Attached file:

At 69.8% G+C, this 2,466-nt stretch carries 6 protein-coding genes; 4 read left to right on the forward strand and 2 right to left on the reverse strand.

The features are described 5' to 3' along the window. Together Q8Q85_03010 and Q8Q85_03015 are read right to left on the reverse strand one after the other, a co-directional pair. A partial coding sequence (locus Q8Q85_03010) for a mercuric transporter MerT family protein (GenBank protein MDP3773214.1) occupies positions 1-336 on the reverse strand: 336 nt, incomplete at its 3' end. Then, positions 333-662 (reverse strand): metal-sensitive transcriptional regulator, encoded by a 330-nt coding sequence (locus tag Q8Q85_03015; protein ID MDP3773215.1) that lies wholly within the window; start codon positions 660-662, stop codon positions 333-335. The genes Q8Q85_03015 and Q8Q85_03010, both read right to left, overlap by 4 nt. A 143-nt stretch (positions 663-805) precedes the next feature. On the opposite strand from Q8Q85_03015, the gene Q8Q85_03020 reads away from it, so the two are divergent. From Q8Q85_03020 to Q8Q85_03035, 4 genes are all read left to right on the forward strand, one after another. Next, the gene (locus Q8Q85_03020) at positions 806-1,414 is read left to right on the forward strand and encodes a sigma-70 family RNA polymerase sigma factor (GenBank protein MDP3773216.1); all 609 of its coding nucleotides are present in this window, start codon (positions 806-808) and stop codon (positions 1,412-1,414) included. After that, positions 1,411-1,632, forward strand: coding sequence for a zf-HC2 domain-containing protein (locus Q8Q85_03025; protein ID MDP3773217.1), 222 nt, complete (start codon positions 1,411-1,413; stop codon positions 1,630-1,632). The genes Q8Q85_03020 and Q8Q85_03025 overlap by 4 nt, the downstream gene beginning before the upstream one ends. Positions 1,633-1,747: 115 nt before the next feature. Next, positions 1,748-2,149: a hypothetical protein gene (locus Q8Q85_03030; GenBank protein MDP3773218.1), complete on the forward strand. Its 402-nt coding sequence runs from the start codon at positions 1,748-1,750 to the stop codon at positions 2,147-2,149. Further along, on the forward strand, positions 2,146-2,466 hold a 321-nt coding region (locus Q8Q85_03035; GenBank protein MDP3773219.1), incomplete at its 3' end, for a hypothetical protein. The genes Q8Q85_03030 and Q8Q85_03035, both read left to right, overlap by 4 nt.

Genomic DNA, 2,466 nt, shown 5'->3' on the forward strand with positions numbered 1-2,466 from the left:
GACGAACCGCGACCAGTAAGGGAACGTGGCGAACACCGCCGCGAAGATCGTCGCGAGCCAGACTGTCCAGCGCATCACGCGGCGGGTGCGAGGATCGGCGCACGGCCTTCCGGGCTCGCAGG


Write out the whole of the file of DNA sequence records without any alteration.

At 69.8% G+C, this 2,466-nt stretch carries 6 protein-coding genes; 4 read left to right on the forward strand and 2 right to left on the reverse strand.

The features are described 5' to 3' along the window. Together Q8Q85_03010 and Q8Q85_03015 are read right to left on the reverse strand one after the other, a co-directional pair. A partial coding sequence (locus Q8Q85_03010) for a mercuric transporter MerT family protein (GenBank protein MDP3773214.1) occupies positions 1-336 on the reverse strand: 336 nt, incomplete at its 3' end. Then, positions 333-662 (reverse strand): metal-sensitive transcriptional regulator, encoded by a 330-nt coding sequence (locus tag Q8Q85_03015; protein ID MDP3773215.1) that lies wholly within the window; start codon positions 660-662, stop codon positions 333-335. The genes Q8Q85_03015 and Q8Q85_03010, both read right to left, overlap by 4 nt. A 143-nt stretch (positions 663-805) precedes the next feature. On the opposite strand from Q8Q85_03015, the gene Q8Q85_03020 reads away from it, so the two are divergent. From Q8Q85_03020 to Q8Q85_03035, 4 genes are all read left to right on the forward strand, one after another. Next, the gene (locus Q8Q85_03020) at positions 806-1,414 is read left to right on the forward strand and encodes a sigma-70 family RNA polymerase sigma factor (GenBank protein MDP3773216.1); all 609 of its coding nucleotides are present in this window, start codon (positions 806-808) and stop codon (positions 1,412-1,414) included. After that, positions 1,411-1,632, forward strand: coding sequence for a zf-HC2 domain-containing protein (locus Q8Q85_03025; protein ID MDP3773217.1), 222 nt, complete (start codon positions 1,411-1,413; stop codon positions 1,630-1,632). The genes Q8Q85_03020 and Q8Q85_03025 overlap by 4 nt, the downstream gene beginning before the upstream one ends. Positions 1,633-1,747: 115 nt before the next feature. Next, positions 1,748-2,149: a hypothetical protein gene (locus Q8Q85_03030; GenBank protein MDP3773218.1), complete on the forward strand. Its 402-nt coding sequence runs from the start codon at positions 1,748-1,750 to the stop codon at positions 2,147-2,149. Further along, on the forward strand, positions 2,146-2,466 hold a 321-nt coding region (locus Q8Q85_03035; GenBank protein MDP3773219.1), incomplete at its 3' end, for a hypothetical protein. The genes Q8Q85_03030 and Q8Q85_03035, both read left to right, overlap by 4 nt.

Genomic DNA, 2,466 nt, shown 5'->3' on the forward strand with positions numbered 1-2,466 from the left:
GACGAACCGCGACCAGTAAGGGAACGTGGCGAACACCGCCGCGAAGATCGTCGCGAGCCAGACTGTCCAGCGCATCACGCGGCGGGTGCGAGGATCGGCGCACGGCCTTCCGGGCTCGCAGG